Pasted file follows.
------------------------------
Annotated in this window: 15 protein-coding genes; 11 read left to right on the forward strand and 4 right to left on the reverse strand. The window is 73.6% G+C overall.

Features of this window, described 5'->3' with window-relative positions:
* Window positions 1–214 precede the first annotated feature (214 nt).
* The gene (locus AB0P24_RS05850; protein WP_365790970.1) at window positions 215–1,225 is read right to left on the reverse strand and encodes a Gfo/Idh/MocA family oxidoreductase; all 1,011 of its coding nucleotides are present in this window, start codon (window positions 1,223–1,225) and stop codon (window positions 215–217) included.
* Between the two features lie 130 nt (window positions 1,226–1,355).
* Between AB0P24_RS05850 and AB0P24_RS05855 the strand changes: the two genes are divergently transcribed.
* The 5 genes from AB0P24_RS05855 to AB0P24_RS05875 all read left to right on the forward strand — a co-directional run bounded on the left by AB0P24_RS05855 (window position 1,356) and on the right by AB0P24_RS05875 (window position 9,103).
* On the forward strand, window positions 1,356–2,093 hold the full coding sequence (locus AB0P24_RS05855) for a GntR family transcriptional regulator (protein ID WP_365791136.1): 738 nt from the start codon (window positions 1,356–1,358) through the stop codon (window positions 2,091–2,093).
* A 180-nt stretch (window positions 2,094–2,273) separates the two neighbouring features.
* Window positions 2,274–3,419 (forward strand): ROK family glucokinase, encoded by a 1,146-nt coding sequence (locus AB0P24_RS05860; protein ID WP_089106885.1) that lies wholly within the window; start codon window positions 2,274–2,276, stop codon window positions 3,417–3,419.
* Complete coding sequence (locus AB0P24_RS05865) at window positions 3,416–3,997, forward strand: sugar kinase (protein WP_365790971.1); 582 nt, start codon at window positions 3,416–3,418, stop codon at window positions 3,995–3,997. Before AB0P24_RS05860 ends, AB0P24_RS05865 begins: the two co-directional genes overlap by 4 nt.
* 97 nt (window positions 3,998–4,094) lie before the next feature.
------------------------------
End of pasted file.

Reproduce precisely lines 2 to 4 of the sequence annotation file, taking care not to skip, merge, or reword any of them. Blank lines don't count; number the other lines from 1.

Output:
Features of this window, described 5'->3' with window-relative positions:
* Window positions 1–214 precede the first annotated feature (214 nt).
* The gene (locus AB0P24_RS05850; protein WP_365790970.1) at window positions 215–1,225 is read right to left on the reverse strand and encodes a Gfo/Idh/MocA family oxidoreductase; all 1,011 of its coding nucleotides are present in this window, start codon (window positions 1,223–1,225) and stop codon (window positions 215–217) included.